|Digital History ID 4568|
The abolition of slavery represents one of the greatest moral achievements in history. As late as 1750, slavery was legal from Canada to the tip of Argentina. Each of the 13 American colonies permitted slavery, and before the Revolution, only one colony--Georgia--had sought to prohibit the institution. The governments of Britain, France, Denmark, Holland, Portugal, and Spain all openly participated in the slave trade, and no church had discouraged its members from owning or trading in slaves.
Yet within half a century, protests against slavery had become widespread. By 1804, every state north of Maryland and Delaware had either freed its slaves or adopted gradual emancipation schemes. In 1807, both the United States and Britain outlawed the Atlantic slave trade.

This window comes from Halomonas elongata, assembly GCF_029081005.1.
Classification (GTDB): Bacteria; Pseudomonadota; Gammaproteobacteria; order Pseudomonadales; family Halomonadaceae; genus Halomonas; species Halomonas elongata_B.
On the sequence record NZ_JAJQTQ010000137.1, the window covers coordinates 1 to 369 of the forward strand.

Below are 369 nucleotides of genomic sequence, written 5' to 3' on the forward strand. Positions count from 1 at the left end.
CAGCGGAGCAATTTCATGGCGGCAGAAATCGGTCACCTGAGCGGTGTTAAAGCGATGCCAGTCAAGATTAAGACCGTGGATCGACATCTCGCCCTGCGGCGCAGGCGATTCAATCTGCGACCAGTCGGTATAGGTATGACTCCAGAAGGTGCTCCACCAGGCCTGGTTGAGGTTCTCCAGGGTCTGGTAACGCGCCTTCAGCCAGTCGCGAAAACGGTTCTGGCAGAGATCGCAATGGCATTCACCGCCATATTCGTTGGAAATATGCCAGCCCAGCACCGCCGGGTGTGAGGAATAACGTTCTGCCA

When Congress prohibited the trans-Atlantic slave trade, there were grounds for believing that slavery was a declining institution. In 1784, the Continental Congress fell one vote short of passing a bill that would have excluded slavery forever from the trans-Appalachian West. In 1787, Congress did bar slavery from the Old Northwest, the region north of the Ohio River and east of the Mississippi. During the 1780s and 1790s, the number of slaves freed by their masters rose dramatically in the Upper South. At the present rate of progress, one religious leader predicted in 1791, within fifty years it will "be as shameful for a man to hold a Negro slave, as to be guilty of common robbery or theft." But when William Lloyd Garrison called for an immediate end to slavery in 1831, the grounds for optimism had evaporated. Despite the end of the Atlantic slave trade, the slave population in the United States had grown to 1.5 million in 1820 and over two million a decade later. The cotton kingdom had expanded into Mississippi, Alabama, Louisiana, Texas, Arkansas, and Missouri. In the North, free blacks faced increasingly harsh discrimination.